One thing I love doing with my kids is Math Exlemplars or as I call them, Math Investigations. Have you done this with your kids? The minute I say we are doing a math investigation, the cheers start.

For this investigation, I took it easy on the kids. We just got back from spring break. Looking back, I probably should have chosen a more challenging problem.

To start, you introduce a challenging word problem to the kids.
Emersion Work:
Time: 10-15 minutes (sometimes a bit more)
-Read the Math Investigation to the class
-Review problem
-What do we know from the problem?
-What do we want to know? What is it asking us to find?
-What do the following words meanβ¦
-How does this problem relate to the math topics we have been leaning about the unit?
-Students try to solve the problem on their own for 10 minutes. (I usually give a little more time.)

Sometimes I am so surprised over the words the kids are unsure about. The words from today’s problem were poked and bulb.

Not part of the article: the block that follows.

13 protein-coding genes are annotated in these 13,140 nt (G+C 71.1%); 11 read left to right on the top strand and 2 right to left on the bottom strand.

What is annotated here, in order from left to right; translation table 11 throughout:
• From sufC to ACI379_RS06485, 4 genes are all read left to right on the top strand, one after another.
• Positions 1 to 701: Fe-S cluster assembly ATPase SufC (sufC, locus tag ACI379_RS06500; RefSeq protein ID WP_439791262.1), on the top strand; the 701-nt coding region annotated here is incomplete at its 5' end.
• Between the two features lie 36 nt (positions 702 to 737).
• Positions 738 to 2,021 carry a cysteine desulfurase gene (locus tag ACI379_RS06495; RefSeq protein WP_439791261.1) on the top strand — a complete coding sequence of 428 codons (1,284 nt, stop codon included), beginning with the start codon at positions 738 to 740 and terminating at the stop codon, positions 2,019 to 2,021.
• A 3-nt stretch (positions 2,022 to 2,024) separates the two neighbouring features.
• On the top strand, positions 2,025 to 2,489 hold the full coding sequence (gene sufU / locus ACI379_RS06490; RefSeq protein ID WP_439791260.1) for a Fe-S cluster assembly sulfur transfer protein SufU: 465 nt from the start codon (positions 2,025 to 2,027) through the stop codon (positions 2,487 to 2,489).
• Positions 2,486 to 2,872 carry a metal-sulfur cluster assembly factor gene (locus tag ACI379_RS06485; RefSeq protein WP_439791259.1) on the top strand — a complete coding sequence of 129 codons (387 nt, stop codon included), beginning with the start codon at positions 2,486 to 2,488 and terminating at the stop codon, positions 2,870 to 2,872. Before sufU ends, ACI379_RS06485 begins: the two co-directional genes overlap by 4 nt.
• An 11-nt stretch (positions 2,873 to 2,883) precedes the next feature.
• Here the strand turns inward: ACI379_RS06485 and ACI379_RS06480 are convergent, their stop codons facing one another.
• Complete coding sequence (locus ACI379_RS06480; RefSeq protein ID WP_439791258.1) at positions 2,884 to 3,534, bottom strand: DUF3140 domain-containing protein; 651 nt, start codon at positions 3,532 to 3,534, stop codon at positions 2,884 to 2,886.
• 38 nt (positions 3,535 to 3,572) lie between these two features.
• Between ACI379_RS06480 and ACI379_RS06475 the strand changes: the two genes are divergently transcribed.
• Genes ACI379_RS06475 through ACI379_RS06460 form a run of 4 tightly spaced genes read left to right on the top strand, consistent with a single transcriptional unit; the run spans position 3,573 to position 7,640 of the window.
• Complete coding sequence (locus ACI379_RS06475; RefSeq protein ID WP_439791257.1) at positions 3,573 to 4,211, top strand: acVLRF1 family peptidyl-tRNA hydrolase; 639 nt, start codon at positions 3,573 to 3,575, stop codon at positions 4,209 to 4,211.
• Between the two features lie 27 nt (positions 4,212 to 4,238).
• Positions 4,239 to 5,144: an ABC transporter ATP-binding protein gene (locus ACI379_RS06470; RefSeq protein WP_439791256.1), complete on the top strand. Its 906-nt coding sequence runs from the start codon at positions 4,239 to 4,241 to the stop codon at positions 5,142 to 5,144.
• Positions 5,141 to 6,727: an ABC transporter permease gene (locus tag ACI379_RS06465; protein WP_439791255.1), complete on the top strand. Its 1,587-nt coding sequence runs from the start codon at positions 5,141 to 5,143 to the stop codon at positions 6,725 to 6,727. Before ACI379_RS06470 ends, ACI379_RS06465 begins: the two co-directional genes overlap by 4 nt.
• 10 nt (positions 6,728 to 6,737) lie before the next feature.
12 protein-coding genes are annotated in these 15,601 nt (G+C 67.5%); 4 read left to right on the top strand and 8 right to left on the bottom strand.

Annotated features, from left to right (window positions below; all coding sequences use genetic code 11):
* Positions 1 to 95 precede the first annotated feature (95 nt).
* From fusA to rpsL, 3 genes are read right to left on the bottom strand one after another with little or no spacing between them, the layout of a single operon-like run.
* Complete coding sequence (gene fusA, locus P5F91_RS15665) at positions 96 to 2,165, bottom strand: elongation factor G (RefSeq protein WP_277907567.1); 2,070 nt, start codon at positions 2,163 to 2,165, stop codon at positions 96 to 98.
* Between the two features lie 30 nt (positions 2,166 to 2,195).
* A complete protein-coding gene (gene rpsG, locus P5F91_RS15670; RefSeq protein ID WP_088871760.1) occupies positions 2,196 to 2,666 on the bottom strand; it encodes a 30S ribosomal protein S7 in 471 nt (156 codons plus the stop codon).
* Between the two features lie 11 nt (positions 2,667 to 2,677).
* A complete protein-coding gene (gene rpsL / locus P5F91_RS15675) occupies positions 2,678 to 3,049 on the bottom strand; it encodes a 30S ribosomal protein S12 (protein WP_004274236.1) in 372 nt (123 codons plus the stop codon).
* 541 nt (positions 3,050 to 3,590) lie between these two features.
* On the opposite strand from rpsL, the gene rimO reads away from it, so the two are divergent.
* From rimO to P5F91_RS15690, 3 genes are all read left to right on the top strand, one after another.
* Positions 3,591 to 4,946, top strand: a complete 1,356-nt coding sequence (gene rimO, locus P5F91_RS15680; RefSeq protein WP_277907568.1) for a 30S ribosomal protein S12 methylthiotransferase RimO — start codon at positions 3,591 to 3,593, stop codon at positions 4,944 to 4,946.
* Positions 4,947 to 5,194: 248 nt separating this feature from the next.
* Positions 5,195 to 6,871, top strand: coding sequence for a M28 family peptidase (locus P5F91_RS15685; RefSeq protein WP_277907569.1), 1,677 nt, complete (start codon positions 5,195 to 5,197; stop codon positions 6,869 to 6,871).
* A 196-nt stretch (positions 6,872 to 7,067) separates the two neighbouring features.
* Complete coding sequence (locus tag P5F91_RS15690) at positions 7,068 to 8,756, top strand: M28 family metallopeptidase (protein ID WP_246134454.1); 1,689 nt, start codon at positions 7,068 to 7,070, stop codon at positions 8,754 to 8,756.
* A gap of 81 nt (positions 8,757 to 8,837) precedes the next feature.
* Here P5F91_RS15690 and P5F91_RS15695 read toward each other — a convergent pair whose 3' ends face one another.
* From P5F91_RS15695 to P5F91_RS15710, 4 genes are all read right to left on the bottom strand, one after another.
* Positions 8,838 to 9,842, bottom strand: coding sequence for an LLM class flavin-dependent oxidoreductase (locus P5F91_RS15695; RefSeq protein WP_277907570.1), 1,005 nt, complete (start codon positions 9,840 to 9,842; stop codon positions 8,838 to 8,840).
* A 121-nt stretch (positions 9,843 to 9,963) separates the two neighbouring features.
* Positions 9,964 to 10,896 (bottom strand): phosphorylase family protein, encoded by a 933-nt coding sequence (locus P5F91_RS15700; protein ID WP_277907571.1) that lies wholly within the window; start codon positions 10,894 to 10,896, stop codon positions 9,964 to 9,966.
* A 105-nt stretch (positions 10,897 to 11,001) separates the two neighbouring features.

After the students solve the problem independently, you pair the kids up by like strategies. They don’t necessarily have to have the same answer, but they should have the same method or strategy.

Day 1:
Teaching Point: Mathematicians will solve a math investigation by discussing and working out strategies with a partner or group.
Time: 75 minutes (or however long you have. :))
-After the students are paired up by strategies, review the problem again.
-Students work out the problem together. This promotes the Mathematical Practices. It is great to walk around the room and hear the kids arguing over whose answer is right and why.
I give the partnership one piece of paper so they can work the problem out together.
I also give each partnership a rubric to refer to while working on the problem.
Once the students feel they are finished, they create a math poster showing how they solved the problem
-As the students are working, I walk around the room and ask guided questions: Why are you using this strategy? Does this make sense? What in this problem told you to…? and similar questions.

Here is the rubric (Thanks Lauren.)

Here is the conference note sheet I use (Thanks again Lauren!.)

Here are some of my kids’ posters. It’s amazing to see the different strategies.

Come back tomorrow for Math Investigations Part II – A gallery walk and making revisions.

Leave a comment to let me know what you think. Have you done math investigations with your kiddos? Do you think this would be something you might try?